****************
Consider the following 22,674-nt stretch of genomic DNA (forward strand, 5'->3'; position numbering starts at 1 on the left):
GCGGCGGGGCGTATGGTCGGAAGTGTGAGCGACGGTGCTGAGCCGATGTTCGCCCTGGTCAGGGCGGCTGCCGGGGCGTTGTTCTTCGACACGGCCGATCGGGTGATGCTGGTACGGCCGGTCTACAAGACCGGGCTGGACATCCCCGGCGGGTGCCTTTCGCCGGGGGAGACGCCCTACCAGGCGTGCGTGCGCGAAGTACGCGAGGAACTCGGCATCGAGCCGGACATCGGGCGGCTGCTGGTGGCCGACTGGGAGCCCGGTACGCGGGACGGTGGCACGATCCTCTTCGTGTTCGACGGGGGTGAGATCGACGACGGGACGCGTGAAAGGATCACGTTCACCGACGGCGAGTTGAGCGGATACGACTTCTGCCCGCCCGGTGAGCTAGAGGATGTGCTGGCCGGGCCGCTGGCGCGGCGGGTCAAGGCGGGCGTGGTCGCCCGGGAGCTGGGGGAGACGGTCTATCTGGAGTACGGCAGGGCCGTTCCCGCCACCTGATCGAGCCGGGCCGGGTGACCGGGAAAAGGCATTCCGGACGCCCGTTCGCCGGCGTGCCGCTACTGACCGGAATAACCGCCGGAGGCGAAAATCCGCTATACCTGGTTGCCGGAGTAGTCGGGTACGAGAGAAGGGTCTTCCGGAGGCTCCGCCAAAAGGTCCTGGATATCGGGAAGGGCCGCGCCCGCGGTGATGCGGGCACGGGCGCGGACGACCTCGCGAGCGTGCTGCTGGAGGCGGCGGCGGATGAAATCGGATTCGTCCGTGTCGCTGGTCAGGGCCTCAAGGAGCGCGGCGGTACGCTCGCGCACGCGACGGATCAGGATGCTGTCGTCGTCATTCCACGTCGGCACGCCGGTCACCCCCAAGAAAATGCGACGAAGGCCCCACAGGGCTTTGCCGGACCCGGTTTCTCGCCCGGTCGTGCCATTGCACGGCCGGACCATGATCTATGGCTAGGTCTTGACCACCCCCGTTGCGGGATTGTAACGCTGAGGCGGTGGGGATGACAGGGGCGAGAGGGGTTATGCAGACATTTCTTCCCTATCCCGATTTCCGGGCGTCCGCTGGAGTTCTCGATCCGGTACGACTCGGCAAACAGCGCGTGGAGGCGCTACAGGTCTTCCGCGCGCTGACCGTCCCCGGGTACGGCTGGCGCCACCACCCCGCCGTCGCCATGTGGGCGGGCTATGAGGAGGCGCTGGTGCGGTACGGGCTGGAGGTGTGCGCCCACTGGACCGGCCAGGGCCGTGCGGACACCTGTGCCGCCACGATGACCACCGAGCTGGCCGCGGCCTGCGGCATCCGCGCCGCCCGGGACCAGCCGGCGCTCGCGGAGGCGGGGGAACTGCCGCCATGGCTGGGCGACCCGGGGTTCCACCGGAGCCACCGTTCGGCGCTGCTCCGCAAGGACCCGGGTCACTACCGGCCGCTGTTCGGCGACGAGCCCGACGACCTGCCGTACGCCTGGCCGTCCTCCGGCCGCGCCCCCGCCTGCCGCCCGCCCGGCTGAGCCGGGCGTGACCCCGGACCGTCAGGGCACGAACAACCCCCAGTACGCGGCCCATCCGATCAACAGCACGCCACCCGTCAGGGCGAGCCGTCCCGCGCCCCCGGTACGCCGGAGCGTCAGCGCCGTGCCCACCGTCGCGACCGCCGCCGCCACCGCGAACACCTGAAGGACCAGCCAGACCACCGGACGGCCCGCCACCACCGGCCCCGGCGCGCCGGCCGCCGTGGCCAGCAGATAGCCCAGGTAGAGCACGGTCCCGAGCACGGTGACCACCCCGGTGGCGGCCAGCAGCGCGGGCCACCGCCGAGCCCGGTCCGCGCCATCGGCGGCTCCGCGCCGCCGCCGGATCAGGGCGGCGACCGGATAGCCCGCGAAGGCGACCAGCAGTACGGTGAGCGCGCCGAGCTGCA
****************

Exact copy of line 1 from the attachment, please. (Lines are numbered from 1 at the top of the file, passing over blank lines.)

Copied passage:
Consider the following 22,674-nt stretch of genomic DNA (forward strand, 5'->3'; position numbering starts at 1 on the left):